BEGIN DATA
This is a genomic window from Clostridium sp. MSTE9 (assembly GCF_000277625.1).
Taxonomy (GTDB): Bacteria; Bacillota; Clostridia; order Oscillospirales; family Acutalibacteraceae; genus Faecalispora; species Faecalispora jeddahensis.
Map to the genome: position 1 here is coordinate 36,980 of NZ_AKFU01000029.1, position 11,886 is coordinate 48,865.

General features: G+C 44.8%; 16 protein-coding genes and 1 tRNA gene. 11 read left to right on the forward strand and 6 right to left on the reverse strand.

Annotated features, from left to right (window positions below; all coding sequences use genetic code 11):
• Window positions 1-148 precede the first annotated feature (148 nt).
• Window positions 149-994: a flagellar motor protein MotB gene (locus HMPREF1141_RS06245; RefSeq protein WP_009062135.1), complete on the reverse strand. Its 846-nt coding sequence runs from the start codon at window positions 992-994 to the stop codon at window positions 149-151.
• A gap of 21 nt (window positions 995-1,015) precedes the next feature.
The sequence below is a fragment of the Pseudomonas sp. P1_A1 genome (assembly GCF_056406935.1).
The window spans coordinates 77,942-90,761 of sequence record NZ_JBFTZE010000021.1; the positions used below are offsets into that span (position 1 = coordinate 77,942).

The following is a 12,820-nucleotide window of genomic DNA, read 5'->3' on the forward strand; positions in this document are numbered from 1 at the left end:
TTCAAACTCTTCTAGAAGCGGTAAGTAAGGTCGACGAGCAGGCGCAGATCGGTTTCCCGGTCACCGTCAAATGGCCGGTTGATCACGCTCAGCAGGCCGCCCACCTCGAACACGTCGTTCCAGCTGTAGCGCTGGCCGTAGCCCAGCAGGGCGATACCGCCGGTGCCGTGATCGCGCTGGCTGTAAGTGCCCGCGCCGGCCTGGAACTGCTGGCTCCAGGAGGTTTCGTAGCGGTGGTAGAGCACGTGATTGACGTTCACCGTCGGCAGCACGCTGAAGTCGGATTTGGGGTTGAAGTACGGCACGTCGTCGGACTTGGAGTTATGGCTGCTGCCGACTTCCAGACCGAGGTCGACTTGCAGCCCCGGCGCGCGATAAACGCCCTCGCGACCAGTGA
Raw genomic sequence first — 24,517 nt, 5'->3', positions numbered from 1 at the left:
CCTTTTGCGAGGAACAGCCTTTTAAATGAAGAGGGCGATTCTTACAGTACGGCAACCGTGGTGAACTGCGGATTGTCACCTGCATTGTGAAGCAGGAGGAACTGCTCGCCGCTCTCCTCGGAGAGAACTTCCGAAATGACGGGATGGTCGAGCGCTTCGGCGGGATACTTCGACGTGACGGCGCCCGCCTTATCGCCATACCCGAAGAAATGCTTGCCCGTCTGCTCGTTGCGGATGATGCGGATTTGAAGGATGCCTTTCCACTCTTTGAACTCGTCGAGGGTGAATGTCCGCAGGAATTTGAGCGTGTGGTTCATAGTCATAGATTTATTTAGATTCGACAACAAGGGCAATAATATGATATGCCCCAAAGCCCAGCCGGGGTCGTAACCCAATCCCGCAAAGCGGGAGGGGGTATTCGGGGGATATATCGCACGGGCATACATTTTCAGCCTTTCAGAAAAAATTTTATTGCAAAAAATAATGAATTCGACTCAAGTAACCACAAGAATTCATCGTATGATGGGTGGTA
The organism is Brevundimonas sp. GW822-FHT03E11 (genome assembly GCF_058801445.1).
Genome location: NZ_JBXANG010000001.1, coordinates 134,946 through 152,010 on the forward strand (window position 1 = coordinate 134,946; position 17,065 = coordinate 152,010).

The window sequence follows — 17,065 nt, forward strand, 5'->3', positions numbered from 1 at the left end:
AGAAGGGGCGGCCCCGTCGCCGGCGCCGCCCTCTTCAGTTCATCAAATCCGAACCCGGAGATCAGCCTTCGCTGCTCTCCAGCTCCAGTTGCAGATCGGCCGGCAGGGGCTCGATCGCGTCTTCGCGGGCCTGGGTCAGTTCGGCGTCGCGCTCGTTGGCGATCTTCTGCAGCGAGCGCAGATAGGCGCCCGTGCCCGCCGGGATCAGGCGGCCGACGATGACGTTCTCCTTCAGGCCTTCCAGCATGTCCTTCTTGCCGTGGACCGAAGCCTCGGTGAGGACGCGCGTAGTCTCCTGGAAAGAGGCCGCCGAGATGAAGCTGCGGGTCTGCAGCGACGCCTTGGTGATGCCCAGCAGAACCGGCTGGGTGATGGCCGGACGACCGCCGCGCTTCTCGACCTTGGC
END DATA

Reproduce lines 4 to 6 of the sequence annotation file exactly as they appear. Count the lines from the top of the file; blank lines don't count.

General features: G+C 44.8%; 16 protein-coding genes and 1 tRNA gene. 11 read left to right on the forward strand and 6 right to left on the reverse strand.

Annotated features, from left to right (window positions below; all coding sequences use genetic code 11):
• Window positions 1-148 precede the first annotated feature (148 nt).